Monday, November 9, 2015

Motion without Displacement

Fiction

His life was an incessant motion, upward and downward, without any real destination.  He was a liftman in the forty-five storey Narayana Apartment.

“Narayana!”  Each day of his began with an invocation to his God.  “Give me the patience to endure this purposeless motion.”

“If I move up to the 43rd floor by this lift and return to the ground floor from where I started, what is my displacement, assuming that each floor is 4 metres in height?”  The young boy asked the girl the other day.  They were students who lived on the 43rd floor.

It was that day that he learnt the tragic truth about his life.  He lived a life with zero displacement.  In spite of being in motion for over eight hours a day seven days a week, zero displacement!  Motion without displacement, that was his life.

“Narayana!”  He invoked his God again.  Habitually.

It was a painful realisation.  That he would live an entire life of motion without achieving any displacement.  His pain was aggravated by what the boy and the girl discussed another day.

“Does the progress of the civilisation depend on great people?”  The boy asked the girl.  It seemed to him that they were discussing some book titled Lighthouse written by some Virgin Woolf.  “What difference has Shakespeare made to the world?  Would the world have been any different had Bait-ho-one never existed?  The world exists for the average human being.”

“Some people have changed the world,” protested the girl.

“Instance?”  Demanded the boy.

“The Buddha.  Jesus.”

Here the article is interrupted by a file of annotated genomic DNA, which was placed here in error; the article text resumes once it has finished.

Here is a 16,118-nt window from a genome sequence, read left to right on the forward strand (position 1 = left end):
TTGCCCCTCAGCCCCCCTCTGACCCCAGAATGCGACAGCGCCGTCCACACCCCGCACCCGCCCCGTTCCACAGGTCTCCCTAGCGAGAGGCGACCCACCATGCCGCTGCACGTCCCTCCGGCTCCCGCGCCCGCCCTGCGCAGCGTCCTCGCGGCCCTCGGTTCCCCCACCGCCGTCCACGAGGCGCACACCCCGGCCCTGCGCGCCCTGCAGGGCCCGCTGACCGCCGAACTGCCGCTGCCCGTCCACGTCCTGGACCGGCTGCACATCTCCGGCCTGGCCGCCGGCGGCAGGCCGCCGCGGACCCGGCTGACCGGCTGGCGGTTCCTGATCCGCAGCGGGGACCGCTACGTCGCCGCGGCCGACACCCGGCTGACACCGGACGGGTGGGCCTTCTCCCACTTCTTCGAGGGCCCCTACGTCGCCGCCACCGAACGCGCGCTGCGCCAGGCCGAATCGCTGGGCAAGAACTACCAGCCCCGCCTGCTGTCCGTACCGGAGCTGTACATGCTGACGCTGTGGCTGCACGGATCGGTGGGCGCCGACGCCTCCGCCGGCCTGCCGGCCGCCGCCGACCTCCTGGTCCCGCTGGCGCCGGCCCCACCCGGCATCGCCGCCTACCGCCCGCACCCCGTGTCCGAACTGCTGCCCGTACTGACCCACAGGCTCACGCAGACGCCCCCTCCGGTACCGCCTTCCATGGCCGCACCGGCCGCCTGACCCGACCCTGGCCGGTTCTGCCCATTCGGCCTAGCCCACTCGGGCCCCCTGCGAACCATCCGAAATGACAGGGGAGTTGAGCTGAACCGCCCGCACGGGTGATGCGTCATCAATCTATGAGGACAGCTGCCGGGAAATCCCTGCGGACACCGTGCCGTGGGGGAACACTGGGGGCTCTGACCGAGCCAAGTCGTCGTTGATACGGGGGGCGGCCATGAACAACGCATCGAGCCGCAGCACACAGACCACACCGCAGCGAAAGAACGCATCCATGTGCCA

“Oh,” said the boy trying to conceal his contempt. “The world got some more gods.  Or new religions.  What difference!”

“Narayana!”  A gasp struggled to escape his throat but it died prematurely. One of the skills of his profession is to pretend not to hear anything, not even see anybody, in the lift.  People come and go.  Up and down.  His job was only to press the right buttons in the motion without displacement.

Somebody died on the 43rd floor.  The lift could not contain the coffin in its horizontal position.  So they placed it vertically against a wall of the lift.  The dead person stood inside his cage and peeped through the glass square of the coffin.  The dead man’s eyes were slightly open.  Two narrow slits.  Dark slits like deep holes.  Was there a grin struggling to wriggle out through those slits?

Was he a great man before his death?  Or an ordinary man to whom the world belonged?

When the lift reached the ground floor and the coffin was carried out, the boy and the girl entered.

“What is the death rate in our apartment?” asked the boy apparently mischievously.

“One per person, I guess.”  The girl said.  Was she serious?  He couldn’t say.

“No,” said the boy apparently seriously.  “It’s an indefinite number. Almost like infinity in maths.”

Soon the lift started its downward motion from the 43rd floor.  Motion without displacement.  Infinite motions.


Note: Shakespeare and the contributions of people like him to human civilisation belong to Virginia Woolf’s novel, To the Lighthouse.  Beethoven is my addition but not the average man.


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9 comments:

  1. What a narration!.....I could see myself standing there and could feel the anxiety of the lift-man....his restlessness, his hopelessness, his repetitive motion in the same place.....almost Godot-like absurdity, I guess.

    ReplyDelete
    Replies
    1. I'm thrilled you got that, Sunaina. Thank you.

      Delete
  2. I can't resist appreciating Sunaina's quick sense of metaphor. Because I see a lift woman everyday at work who may not accompany us but leading a similar kind of life without displacement. That actually blinded my sense of Godot like absurdity which I choose to remember most of the time in my life.
    Another ingenious creation, sir.

    ReplyDelete
    Replies
    1. Thanks, Wings.

      Dark humour is gaining ground in my writing. Something has changed drastically within me. Can't help it, I guess.

      Delete
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